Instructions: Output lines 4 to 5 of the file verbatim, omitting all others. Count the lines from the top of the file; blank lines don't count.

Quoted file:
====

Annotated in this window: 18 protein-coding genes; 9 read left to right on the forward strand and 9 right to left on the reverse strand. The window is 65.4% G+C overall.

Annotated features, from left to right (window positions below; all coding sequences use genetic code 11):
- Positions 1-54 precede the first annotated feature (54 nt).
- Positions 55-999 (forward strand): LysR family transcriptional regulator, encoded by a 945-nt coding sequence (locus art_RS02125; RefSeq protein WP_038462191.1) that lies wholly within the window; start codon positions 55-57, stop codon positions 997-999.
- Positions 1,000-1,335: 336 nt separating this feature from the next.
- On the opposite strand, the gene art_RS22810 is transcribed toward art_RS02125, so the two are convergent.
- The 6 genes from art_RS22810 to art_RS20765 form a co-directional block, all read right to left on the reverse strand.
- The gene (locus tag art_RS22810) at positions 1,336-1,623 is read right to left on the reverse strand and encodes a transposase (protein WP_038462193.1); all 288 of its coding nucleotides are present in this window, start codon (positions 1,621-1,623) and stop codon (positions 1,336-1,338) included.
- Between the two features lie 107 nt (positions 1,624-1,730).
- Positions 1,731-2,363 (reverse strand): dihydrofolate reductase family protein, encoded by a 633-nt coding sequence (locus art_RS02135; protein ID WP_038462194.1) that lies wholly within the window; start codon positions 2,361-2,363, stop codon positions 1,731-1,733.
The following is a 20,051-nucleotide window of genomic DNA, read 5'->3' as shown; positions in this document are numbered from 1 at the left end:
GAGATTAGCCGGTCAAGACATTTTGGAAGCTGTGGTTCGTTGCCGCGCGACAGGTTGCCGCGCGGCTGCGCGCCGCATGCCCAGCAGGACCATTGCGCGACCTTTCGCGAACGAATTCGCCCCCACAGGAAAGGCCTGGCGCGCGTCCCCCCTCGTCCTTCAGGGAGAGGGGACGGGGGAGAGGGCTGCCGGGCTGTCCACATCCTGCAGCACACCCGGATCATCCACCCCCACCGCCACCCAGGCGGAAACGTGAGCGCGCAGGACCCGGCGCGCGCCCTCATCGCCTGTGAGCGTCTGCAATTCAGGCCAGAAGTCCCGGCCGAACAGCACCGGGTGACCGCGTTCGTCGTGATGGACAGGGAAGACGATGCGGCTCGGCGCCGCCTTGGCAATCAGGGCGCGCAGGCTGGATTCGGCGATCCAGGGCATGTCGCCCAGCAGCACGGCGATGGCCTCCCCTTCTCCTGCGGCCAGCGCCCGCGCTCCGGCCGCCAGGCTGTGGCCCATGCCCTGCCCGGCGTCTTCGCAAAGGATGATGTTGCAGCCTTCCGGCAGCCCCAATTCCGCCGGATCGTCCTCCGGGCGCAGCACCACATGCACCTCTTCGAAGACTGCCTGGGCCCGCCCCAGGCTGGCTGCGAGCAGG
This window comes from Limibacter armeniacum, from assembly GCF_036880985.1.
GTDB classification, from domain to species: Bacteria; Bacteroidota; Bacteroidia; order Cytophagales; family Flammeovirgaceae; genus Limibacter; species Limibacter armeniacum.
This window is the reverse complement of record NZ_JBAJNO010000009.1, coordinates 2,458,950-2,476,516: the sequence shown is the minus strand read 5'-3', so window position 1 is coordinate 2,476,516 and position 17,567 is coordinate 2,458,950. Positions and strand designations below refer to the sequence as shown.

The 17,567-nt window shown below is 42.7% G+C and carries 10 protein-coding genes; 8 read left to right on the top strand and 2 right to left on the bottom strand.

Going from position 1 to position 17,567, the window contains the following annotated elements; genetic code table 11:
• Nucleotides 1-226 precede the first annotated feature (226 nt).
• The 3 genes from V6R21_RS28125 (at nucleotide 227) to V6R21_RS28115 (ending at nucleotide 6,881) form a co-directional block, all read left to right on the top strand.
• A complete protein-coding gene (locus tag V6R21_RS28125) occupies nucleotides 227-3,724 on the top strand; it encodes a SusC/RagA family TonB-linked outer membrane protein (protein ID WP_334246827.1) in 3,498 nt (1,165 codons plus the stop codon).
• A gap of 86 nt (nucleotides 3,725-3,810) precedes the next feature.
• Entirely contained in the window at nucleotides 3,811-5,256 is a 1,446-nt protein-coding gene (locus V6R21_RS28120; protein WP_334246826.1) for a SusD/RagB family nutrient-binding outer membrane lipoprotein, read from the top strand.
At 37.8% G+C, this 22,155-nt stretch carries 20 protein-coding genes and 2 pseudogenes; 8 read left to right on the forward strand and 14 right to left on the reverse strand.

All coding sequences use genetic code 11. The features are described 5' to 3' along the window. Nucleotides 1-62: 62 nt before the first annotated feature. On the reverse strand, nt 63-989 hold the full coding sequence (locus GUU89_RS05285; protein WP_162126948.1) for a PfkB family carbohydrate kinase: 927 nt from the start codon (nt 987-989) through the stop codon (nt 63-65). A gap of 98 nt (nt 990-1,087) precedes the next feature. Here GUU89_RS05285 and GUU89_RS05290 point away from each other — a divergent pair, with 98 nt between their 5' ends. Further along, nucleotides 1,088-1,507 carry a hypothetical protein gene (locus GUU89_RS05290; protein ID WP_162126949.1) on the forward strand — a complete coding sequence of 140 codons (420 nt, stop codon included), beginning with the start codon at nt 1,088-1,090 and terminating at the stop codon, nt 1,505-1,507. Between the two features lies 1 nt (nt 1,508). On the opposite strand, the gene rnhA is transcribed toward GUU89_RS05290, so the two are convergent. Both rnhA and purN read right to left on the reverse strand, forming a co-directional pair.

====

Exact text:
- Positions 55-999 (forward strand): LysR family transcriptional regulator, encoded by a 945-nt coding sequence (locus art_RS02125; RefSeq protein WP_038462191.1) that lies wholly within the window; start codon positions 55-57, stop codon positions 997-999.
- Positions 1,000-1,335: 336 nt separating this feature from the next.